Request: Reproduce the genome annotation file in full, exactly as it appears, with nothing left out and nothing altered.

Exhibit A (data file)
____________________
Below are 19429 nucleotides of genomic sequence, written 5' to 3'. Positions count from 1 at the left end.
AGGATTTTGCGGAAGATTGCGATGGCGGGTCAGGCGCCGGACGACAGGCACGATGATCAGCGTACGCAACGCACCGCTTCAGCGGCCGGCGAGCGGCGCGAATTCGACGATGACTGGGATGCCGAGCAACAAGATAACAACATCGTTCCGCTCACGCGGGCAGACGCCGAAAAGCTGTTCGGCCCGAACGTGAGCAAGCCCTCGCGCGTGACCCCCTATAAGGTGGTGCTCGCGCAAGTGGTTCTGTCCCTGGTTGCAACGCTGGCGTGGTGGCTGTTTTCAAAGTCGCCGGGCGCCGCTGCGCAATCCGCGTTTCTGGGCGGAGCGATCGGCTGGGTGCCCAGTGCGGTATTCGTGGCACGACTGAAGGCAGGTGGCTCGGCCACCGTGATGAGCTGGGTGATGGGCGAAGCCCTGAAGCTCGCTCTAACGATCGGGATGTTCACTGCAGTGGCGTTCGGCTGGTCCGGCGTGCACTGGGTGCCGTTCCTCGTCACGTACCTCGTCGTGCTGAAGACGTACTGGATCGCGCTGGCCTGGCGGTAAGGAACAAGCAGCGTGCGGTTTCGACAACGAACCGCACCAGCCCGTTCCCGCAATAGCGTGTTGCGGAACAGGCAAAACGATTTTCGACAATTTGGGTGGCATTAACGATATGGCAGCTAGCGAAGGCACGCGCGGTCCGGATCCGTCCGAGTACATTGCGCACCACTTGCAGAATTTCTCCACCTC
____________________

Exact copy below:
Below are 19429 nucleotides of genomic sequence, written 5' to 3'. Positions count from 1 at the left end.
AGGATTTTGCGGAAGATTGCGATGGCGGGTCAGGCGCCGGACGACAGGCACGATGATCAGCGTACGCAACGCACCGCTTCAGCGGCCGGCGAGCGGCGCGAATTCGACGATGACTGGGATGCCGAGCAACAAGATAACAACATCGTTCCGCTCACGCGGGCAGACGCCGAAAAGCTGTTCGGCCCGAACGTGAGCAAGCCCTCGCGCGTGACCCCCTATAAGGTGGTGCTCGCGCAAGTGGTTCTGTCCCTGGTTGCAACGCTGGCGTGGTGGCTGTTTTCAAAGTCGCCGGGCGCCGCTGCGCAATCCGCGTTTCTGGGCGGAGCGATCGGCTGGGTGCCCAGTGCGGTATTCGTGGCACGACTGAAGGCAGGTGGCTCGGCCACCGTGATGAGCTGGGTGATGGGCGAAGCCCTGAAGCTCGCTCTAACGATCGGGATGTTCACTGCAGTGGCGTTCGGCTGGTCCGGCGTGCACTGGGTGCCGTTCCTCGTCACGTACCTCGTCGTGCTGAAGACGTACTGGATCGCGCTGGCCTGGCGGTAAGGAACAAGCAGCGTGCGGTTTCGACAACGAACCGCACCAGCCCGTTCCCGCAATAGCGTGTTGCGGAACAGGCAAAACGATTTTCGACAATTTGGGTGGCATTAACGATATGGCAGCTAGCGAAGGCACGCGCGGTCCGGATCCGTCCGAGTACATTGCGCACCACTTGCAGAATTTCTCCACCTC